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George Swinton was born in Vienna, Austria on April 17, 1917. He studied Economics and Political Science in Vienna from 1936 to 1938 before coming to Canada in 1939. He served five years with the Canadian Intelligence Corps in the Canadian Army, becoming a Canadian citizen in 1944. He completed a Bachelor of Arts at McGill in 1946 and took courses at the Montreal School of Art and Design from 1946 to 1947 and the Art Students' League of New York from 1949 to 1950.
Swinton was the Curator of the Saskatoon Art Centre from 1947 to 1949. He was an instructor at Smith College from 1950 to 1953 and Artist-in-Residence at Queen's University from 1953 to 1954. That fall, he joined the faculty of the School of Art at the University of Manitoba, a position that he held for twenty years. From 1974 to 1981, he was a professor of Canadian Studies at Carleton University. His final academic position was an adjunct professorship in the Department of Art History at Carleton University from 1981 to 1985.
Swinton had many interests outside of academia. He was the art critic for the Winnipeg Tribune from 1954 to 1958. He hosted the Canadian Broadcasting Corporation television series Art in Action from 1959 to 1962. Swinton illustrated a book of poems by Thomas Saunders titled Red River of the North & Other Poems of Manitoba, in 1969. He was the recipient of many honours, including the Centennial Medal in 1967, Member of the Order of Canada in 1979, Professor Emeritus from Carleton University in 1986, and an L.L.D. from the University of Manitoba in 1987.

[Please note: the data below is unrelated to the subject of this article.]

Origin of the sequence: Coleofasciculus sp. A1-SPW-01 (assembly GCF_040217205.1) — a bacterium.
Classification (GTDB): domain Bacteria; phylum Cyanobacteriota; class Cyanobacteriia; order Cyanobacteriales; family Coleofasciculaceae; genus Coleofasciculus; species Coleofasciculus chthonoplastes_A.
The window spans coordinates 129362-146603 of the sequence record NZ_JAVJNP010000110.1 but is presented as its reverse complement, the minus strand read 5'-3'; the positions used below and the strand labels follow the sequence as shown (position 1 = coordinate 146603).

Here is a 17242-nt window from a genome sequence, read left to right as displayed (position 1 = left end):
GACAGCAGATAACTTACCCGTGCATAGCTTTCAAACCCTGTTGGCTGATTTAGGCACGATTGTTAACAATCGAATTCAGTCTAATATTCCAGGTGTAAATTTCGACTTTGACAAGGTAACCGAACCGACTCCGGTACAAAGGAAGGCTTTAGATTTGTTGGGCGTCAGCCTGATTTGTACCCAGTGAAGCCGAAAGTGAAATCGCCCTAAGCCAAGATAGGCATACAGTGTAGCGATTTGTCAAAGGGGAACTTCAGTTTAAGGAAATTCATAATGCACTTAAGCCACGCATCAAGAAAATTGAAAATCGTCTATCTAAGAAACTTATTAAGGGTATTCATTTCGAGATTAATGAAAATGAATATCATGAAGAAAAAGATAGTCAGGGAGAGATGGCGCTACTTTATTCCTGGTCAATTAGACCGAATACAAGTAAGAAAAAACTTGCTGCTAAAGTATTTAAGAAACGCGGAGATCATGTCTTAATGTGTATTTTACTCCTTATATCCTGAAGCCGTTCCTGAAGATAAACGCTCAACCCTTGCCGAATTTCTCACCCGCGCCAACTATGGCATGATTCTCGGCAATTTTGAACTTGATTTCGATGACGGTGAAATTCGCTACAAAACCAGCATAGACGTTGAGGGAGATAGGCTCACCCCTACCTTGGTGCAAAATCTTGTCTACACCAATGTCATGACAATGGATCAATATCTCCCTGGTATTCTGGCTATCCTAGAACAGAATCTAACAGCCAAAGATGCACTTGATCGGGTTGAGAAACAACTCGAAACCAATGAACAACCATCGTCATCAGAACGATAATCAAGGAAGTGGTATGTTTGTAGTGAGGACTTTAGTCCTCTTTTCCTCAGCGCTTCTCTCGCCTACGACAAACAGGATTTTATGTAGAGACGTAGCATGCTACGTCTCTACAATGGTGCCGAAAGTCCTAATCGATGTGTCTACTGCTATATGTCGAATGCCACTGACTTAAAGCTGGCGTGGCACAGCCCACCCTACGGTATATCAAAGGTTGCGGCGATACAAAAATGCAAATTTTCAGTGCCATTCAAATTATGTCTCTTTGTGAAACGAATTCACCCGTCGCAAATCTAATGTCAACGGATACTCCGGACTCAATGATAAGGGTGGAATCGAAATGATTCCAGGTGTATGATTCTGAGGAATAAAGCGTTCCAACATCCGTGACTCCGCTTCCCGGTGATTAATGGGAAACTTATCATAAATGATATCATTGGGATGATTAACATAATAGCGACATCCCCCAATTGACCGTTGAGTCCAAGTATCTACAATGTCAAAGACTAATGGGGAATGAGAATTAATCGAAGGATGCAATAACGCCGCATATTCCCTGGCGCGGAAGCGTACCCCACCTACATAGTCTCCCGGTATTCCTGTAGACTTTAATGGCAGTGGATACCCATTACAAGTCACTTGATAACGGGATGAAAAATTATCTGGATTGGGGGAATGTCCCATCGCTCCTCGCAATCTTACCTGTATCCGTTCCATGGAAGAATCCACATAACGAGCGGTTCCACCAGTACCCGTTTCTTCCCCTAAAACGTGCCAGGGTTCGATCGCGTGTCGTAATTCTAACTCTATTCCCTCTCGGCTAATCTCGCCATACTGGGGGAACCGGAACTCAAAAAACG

He was a reknowned authority on Inuit art and the author of numerous articles on the subject. His own art hangs in the National Gallery of Canada, the Vancouver Art Gallery, and the Winnipeg Art Gallery. He wrote four books: What is Good Design? with Donald Buchanan (National Industrial Design Council, Ottawa, 1964), Eskimo/Sculpture/Esquimade (McClelland & Stewart, 1965), Sculpture of the Eskimo(McClelland & Stewart, the New York Graphic Society and Christopher Hurst of London, 1972), andAlmost Poems (self-published, 2001). A revised edition of his third book was retitled Sculpture of the Inuit (McClelland & Stewart, 1992). He died in Winnipeg on April 22, 2002.
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Entered into AtoM on August 28, 2017 by Natalie Vielfaure